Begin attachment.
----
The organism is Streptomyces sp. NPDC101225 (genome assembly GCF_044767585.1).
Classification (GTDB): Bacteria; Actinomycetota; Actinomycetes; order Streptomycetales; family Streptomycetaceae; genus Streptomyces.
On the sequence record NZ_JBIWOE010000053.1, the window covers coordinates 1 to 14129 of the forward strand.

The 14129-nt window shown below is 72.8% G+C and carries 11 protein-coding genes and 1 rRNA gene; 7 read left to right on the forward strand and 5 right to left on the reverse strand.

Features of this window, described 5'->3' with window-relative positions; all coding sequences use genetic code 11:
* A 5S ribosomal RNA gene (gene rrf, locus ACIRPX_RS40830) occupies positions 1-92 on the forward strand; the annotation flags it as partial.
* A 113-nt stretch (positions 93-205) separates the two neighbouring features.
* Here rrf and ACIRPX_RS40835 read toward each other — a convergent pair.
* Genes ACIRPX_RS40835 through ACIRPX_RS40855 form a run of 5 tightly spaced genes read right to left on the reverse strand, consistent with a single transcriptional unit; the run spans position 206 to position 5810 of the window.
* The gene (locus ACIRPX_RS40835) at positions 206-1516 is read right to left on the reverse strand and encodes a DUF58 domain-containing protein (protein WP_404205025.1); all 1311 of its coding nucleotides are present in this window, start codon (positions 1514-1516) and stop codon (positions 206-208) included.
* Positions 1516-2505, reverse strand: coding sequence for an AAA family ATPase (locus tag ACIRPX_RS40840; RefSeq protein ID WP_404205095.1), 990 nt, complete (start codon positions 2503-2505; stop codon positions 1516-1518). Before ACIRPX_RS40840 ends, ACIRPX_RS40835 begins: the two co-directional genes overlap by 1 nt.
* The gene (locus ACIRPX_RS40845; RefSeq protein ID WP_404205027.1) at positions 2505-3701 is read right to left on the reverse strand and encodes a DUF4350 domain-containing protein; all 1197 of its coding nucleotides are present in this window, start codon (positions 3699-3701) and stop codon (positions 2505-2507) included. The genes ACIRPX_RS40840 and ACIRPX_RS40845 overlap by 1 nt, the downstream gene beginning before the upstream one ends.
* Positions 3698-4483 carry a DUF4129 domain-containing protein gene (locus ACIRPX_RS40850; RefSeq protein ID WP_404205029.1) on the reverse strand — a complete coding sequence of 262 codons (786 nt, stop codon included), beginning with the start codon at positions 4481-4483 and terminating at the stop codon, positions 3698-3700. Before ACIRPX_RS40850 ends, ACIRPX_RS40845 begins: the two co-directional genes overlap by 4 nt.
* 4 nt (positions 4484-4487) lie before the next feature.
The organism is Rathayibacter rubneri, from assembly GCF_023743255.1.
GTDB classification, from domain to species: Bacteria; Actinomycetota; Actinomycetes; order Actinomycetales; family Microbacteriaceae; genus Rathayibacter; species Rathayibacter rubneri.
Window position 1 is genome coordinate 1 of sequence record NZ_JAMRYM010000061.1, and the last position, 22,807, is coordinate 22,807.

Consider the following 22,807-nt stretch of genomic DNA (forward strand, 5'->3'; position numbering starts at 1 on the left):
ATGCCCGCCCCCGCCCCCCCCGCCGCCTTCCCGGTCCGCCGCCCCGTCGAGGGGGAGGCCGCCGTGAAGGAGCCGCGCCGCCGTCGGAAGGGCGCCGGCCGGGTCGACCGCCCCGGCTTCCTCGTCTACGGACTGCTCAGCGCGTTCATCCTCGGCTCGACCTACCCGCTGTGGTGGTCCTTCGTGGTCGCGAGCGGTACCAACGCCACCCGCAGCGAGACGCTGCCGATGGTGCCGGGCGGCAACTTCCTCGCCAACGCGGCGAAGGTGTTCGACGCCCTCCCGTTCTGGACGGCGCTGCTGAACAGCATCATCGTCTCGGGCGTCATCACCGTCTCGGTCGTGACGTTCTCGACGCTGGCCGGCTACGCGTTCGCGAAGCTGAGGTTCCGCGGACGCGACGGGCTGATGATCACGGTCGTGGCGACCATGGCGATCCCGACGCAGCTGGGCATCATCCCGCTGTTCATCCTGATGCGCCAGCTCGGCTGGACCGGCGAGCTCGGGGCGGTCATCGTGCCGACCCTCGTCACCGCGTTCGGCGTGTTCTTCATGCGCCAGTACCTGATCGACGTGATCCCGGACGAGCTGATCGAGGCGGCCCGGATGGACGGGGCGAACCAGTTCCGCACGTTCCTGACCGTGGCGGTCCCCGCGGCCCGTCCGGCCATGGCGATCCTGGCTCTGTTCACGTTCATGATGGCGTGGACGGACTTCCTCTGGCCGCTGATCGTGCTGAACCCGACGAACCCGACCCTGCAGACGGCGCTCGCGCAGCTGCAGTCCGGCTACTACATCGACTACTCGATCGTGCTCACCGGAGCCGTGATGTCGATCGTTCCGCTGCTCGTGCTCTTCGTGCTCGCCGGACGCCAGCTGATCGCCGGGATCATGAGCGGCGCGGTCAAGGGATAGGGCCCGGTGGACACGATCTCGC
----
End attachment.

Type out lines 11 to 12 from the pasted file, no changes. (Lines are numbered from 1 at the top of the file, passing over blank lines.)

* Positions 1516-2505, reverse strand: coding sequence for an AAA family ATPase (locus tag ACIRPX_RS40840; RefSeq protein ID WP_404205095.1), 990 nt, complete (start codon positions 2503-2505; stop codon positions 1516-1518). Before ACIRPX_RS40840 ends, ACIRPX_RS40835 begins: the two co-directional genes overlap by 1 nt.
* The gene (locus ACIRPX_RS40845; RefSeq protein ID WP_404205027.1) at positions 2505-3701 is read right to left on the reverse strand and encodes a DUF4350 domain-containing protein; all 1197 of its coding nucleotides are present in this window, start codon (positions 3699-3701) and stop codon (positions 2505-2507) included. The genes ACIRPX_RS40840 and ACIRPX_RS40845 overlap by 1 nt, the downstream gene beginning before the upstream one ends.